Leadership And Team Management
Performance = potential – interference (50:28)
So generally it's just like, cool, this team moved this metric by a ton. They're doing great. I guess, is there anything that you bake into performance evaluations at Stripe, especially for product teams that help them understand and prioritize some of these things I guess, is there anything that you bake into performance evaluations at Stripe, especially for product teams that help them understand and prioritize some of these things that may not obviously move metrics other than just broadly, we believe great experiences are going to improve growth? Yeah. Well, I think one part is being clear on what impact means. Because I do think that in some companies, impact is like, okay, what business metric did I move and how much? And there are certainly really important impact projects that folks can have that maybe they're multi-quarter, multi-year. And so maybe you didn't move this incredibly important business metric in one quarter, but actually the work that you are doing is instrumental to the success of the business. So there's that. And then, like you said, there are perhaps quality efforts that are harder to measure or they're longer term, but they are still impactful. So I think number one is that, when you're thinking about how to come up with the rubric for how you're gonna judge performance is just like really honing in on what does impact mean? And then a lot kind of comes from that and being able to celebrate and recognize great work happening even when it's not necessarily materially moving that number. The other part of it is we have a levels and ladder system. So it's a document that's not meant to like lay out like, here's the checklist of all the things you need to do. But it's, you know, kind of a guide for this is what is expected in your role and at this level. And in these documents, we talk about the importance of things like quality, in that the you know, what we pursue is building these things that are great. And another part of that is also the operating principles, which is kind of like the thing that we align on underneath all of these kinds of levels and ladders systems that we have. And our operating principles include meticulous craft. It is one of the things that is really important to us as an organization is just like having that meticulous care for all that you do. Like whether it's like you're designing the space that we work within, or that you're creating the API, or that you're building the interface, or that you're talking to people on support calls, like the meticulous craft is something that is actually expected of everybody. Today's episode is brought to you by One Schema, the embeddable CSV importer for SaaS. Customers always seem to want to give you their data in the messiest possible CSV file. And building a spreadsheet importer becomes a never-ending sink for your engineering and support resources. You keep adding features to your spreadsheet importer, but customers keep running into issues. Six months later, you're fixing yet another date conversion edge case bug. Most tools aren't built for handling messy data, but one schema is. Companies like Scale.ai and Pave are using one schema to make it fast and easy to launch delightful spreadsheet import experiences, from embeddable CSV import to importing CSVs from an SFTP folder on a recurring basis. Spreadsheet import is such an awful experience in so many products. Customers get frustrated by useless messages like error on line 53 and never end up getting started with your product. One schema intelligently corrects messy data so that your customers don't have to spend hours in Excel just to get started with your product. For listeners of this podcast, One schema is offering a $1,000 discount. Learn more at oneschema.co.leddy. I'm going to shift to a different topic. And this is just the last area I want to spend some time on, which is team building, leadership, that sort of thing.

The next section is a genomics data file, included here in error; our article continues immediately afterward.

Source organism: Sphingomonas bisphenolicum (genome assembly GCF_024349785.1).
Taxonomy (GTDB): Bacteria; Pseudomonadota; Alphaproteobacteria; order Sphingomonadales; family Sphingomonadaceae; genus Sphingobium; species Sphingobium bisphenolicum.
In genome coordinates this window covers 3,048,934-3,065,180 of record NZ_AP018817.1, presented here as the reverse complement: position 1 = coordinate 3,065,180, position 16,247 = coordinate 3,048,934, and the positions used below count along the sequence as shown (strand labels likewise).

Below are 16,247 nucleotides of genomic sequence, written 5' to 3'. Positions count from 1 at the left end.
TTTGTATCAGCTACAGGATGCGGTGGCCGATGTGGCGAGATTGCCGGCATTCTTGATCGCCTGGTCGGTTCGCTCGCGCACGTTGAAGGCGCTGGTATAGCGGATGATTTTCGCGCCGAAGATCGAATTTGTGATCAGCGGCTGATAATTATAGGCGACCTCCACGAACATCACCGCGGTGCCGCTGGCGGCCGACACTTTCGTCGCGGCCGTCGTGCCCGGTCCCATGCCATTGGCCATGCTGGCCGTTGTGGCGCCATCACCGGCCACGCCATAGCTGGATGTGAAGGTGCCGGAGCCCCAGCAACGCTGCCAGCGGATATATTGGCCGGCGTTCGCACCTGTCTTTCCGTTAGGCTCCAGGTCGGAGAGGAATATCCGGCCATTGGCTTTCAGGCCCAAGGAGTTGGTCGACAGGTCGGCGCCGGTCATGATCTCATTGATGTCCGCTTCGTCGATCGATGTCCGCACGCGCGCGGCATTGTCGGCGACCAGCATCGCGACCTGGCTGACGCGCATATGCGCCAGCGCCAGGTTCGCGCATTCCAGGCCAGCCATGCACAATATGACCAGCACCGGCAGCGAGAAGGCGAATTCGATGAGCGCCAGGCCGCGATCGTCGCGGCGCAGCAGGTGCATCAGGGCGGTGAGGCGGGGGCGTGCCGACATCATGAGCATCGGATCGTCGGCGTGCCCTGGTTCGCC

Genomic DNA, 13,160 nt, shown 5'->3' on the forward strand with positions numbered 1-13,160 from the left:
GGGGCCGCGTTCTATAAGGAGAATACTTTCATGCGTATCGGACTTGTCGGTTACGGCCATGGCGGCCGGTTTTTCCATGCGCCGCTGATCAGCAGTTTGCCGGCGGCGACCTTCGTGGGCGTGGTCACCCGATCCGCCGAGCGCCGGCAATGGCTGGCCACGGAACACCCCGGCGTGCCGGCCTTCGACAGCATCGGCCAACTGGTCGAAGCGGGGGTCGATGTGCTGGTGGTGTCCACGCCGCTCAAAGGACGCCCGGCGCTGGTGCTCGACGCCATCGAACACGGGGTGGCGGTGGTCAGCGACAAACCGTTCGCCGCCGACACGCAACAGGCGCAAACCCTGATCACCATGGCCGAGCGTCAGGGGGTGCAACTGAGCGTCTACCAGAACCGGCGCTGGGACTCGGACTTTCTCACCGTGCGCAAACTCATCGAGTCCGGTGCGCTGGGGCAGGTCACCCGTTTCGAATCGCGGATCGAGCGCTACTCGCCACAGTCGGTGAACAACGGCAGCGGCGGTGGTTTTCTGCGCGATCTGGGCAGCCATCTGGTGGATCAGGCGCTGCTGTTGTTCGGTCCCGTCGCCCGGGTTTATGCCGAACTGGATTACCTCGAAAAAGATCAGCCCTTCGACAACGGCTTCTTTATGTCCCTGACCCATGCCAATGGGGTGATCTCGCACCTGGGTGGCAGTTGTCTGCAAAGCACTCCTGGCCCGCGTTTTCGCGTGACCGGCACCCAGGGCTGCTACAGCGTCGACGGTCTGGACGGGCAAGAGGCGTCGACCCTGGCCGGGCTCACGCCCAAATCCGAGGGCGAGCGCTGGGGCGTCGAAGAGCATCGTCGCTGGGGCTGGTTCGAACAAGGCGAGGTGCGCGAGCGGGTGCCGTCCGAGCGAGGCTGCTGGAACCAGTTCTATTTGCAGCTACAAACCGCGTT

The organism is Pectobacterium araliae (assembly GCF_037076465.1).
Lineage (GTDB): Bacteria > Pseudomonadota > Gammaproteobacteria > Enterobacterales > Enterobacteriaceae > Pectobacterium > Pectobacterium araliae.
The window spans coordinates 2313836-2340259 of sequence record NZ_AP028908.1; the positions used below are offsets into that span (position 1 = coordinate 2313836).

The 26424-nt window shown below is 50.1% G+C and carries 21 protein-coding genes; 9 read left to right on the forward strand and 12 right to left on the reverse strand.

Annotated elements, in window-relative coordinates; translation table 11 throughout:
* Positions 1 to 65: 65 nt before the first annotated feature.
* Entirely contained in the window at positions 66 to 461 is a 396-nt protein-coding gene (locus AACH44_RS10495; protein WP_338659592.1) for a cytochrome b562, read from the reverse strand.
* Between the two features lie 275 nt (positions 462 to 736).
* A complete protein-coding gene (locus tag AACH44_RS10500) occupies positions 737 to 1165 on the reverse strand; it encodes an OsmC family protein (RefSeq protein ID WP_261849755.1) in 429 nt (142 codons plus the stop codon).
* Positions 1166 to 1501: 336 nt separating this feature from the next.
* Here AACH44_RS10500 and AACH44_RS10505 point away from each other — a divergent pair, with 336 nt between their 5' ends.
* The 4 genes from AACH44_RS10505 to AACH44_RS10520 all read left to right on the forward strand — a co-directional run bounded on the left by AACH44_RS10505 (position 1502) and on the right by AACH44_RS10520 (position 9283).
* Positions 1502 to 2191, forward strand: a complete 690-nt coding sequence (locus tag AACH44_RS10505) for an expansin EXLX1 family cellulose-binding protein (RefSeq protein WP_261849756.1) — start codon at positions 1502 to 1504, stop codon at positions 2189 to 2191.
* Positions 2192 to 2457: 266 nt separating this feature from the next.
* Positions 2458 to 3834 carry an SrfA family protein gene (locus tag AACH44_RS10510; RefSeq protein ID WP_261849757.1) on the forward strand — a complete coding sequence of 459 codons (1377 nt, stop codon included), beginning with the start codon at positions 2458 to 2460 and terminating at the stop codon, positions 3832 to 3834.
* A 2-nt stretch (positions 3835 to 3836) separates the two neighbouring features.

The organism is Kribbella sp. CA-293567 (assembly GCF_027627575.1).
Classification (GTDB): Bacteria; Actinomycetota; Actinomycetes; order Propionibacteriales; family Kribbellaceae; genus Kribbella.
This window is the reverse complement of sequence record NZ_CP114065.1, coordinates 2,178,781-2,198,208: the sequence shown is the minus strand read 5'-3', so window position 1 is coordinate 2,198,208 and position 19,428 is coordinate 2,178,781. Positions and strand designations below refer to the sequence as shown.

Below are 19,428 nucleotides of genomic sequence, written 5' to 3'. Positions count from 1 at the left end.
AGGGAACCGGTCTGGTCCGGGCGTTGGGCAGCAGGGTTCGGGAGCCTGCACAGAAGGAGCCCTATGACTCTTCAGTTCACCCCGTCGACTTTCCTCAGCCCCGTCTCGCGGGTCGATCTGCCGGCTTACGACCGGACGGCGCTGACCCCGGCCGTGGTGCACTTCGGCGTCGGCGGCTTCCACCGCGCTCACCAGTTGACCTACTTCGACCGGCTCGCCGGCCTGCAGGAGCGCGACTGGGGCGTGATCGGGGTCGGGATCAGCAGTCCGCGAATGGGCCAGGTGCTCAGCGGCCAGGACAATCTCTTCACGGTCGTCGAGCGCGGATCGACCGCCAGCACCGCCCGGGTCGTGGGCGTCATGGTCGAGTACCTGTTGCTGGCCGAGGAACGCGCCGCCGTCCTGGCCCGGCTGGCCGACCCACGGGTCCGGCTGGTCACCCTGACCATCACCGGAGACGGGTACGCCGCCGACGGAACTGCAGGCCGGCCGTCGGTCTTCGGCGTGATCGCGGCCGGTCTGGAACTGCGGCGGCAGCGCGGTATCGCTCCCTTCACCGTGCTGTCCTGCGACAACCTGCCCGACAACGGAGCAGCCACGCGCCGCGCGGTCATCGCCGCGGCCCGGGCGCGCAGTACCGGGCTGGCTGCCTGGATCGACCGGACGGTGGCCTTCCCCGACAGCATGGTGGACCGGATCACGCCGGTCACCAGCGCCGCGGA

Building and managing large teams (54:09)